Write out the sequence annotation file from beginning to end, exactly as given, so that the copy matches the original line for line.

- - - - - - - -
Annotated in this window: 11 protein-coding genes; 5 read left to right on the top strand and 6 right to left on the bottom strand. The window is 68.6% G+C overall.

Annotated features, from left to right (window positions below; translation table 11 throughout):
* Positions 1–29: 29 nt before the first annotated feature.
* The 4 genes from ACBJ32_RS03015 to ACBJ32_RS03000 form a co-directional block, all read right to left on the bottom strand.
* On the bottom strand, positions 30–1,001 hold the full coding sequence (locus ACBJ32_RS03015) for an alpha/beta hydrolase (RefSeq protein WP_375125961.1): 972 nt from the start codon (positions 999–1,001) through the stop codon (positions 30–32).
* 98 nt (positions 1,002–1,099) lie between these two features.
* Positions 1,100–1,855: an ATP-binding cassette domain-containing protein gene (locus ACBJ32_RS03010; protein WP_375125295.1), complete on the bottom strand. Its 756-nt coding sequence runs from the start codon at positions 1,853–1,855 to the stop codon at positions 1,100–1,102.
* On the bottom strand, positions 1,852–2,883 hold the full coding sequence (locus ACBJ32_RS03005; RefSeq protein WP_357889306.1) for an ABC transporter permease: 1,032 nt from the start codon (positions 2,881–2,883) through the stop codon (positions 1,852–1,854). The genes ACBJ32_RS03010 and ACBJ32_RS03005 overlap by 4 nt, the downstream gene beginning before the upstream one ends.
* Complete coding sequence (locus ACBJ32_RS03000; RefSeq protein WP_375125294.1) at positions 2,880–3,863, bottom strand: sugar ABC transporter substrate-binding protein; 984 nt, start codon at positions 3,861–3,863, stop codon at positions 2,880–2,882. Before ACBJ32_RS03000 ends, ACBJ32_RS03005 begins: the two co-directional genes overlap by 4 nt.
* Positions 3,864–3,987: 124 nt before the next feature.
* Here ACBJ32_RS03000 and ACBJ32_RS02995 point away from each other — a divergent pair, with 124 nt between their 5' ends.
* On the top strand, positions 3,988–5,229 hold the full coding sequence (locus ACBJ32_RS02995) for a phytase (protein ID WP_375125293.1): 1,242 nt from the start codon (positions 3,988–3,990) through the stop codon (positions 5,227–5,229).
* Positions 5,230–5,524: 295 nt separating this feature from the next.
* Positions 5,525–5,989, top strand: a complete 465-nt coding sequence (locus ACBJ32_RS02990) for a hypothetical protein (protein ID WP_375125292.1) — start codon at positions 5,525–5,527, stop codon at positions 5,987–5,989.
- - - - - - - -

Annotated in this window: 11 protein-coding genes; 5 read left to right on the top strand and 6 right to left on the bottom strand. The window is 68.6% G+C overall.

Annotated features, from left to right (window positions below; translation table 11 throughout):
* Positions 1–29: 29 nt before the first annotated feature.
* The 4 genes from ACBJ32_RS03015 to ACBJ32_RS03000 form a co-directional block, all read right to left on the bottom strand.
* On the bottom strand, positions 30–1,001 hold the full coding sequence (locus ACBJ32_RS03015) for an alpha/beta hydrolase (RefSeq protein WP_375125961.1): 972 nt from the start codon (positions 999–1,001) through the stop codon (positions 30–32).
* 98 nt (positions 1,002–1,099) lie between these two features.
* Positions 1,100–1,855: an ATP-binding cassette domain-containing protein gene (locus ACBJ32_RS03010; protein WP_375125295.1), complete on the bottom strand. Its 756-nt coding sequence runs from the start codon at positions 1,853–1,855 to the stop codon at positions 1,100–1,102.
* On the bottom strand, positions 1,852–2,883 hold the full coding sequence (locus ACBJ32_RS03005; RefSeq protein WP_357889306.1) for an ABC transporter permease: 1,032 nt from the start codon (positions 2,881–2,883) through the stop codon (positions 1,852–1,854). The genes ACBJ32_RS03010 and ACBJ32_RS03005 overlap by 4 nt, the downstream gene beginning before the upstream one ends.
* Complete coding sequence (locus ACBJ32_RS03000; RefSeq protein WP_375125294.1) at positions 2,880–3,863, bottom strand: sugar ABC transporter substrate-binding protein; 984 nt, start codon at positions 3,861–3,863, stop codon at positions 2,880–2,882. Before ACBJ32_RS03000 ends, ACBJ32_RS03005 begins: the two co-directional genes overlap by 4 nt.
* Positions 3,864–3,987: 124 nt before the next feature.
* Here ACBJ32_RS03000 and ACBJ32_RS02995 point away from each other — a divergent pair, with 124 nt between their 5' ends.
* On the top strand, positions 3,988–5,229 hold the full coding sequence (locus ACBJ32_RS02995) for a phytase (protein ID WP_375125293.1): 1,242 nt from the start codon (positions 3,988–3,990) through the stop codon (positions 5,227–5,229).
* Positions 5,230–5,524: 295 nt separating this feature from the next.
* Positions 5,525–5,989, top strand: a complete 465-nt coding sequence (locus ACBJ32_RS02990) for a hypothetical protein (protein ID WP_375125292.1) — start codon at positions 5,525–5,527, stop codon at positions 5,987–5,989.